The voltage of a battery represents the force that makes electrons flow through a current in an electrical circuit. It measures potential energy, which is the amount of energy available to move electrons from one point to another in the circuit. The actual flow of the electrons through the circuit can be impeded by an opposing force called resistance. To calculate the amount of voltage a battery can provide, a mathematical formula is all you need.

Write out the formula to calculate the amount of voltage present in a circuit. The voltage present is equal to the amount of resistance times the current. The formula is: Voltage (E) = Current (I) x Resistance (R), or E = IR.

Substitute the values for the current and resistance for the variables in the equation. Current is measured in amperes, and resistance is measured in ohms. For example, if the the current were 6 amperes and the resistance were 3 ohms, the equation would be:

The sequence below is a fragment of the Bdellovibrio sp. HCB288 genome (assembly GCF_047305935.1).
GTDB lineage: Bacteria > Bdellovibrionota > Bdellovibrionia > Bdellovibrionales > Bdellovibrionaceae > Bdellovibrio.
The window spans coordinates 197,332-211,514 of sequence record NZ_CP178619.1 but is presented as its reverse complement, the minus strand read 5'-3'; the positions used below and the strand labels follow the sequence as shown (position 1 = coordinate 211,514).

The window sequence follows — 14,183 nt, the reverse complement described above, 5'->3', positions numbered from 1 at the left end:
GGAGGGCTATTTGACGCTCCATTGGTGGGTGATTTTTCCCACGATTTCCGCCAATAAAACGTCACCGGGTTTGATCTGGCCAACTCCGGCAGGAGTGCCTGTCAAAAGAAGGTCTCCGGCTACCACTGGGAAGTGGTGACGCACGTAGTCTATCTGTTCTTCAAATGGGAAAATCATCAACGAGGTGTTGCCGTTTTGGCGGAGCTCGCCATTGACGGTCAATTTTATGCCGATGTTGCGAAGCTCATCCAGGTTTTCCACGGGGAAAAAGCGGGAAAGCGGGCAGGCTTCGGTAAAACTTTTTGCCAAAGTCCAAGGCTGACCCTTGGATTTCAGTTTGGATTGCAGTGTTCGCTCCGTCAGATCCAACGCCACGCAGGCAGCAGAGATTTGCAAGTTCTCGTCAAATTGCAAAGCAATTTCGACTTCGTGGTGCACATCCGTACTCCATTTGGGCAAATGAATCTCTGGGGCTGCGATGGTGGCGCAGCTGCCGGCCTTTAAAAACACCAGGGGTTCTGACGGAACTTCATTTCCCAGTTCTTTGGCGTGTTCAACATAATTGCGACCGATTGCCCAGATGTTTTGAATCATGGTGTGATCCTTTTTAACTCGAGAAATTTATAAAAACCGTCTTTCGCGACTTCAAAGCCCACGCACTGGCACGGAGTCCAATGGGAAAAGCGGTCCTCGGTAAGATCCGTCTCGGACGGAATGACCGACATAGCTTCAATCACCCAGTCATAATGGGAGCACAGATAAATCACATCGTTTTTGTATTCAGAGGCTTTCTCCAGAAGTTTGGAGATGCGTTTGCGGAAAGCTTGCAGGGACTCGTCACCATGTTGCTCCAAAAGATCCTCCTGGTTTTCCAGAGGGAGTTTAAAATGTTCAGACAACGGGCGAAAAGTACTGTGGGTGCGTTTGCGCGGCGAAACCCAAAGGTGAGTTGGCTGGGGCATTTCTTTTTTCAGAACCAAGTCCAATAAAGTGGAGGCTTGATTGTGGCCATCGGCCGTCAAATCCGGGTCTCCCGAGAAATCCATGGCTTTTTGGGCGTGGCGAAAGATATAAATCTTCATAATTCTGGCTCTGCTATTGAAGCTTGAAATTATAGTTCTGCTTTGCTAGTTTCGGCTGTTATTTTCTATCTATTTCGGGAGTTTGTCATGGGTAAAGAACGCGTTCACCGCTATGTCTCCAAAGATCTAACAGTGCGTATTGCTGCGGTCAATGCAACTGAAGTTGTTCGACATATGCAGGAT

E = (3)(6).

Solve the equation for the amount of voltage, E. If the resistance were 3 ohms and the current were 6 amperes, the voltage supplied by the battery in this circuit would be 18 volts.

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About the Author

Michelle Labbe has been writing online and for print since 2004. Her work has appeared in the online journals Reflection's Edge and Cabinet des Fées as well as in Harvard Book Store's anthology, "Michrochondria." She is pursuing a Master of Arts in publishing and writing at Emerson College.

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battery image by Edsweb from Fotolia.com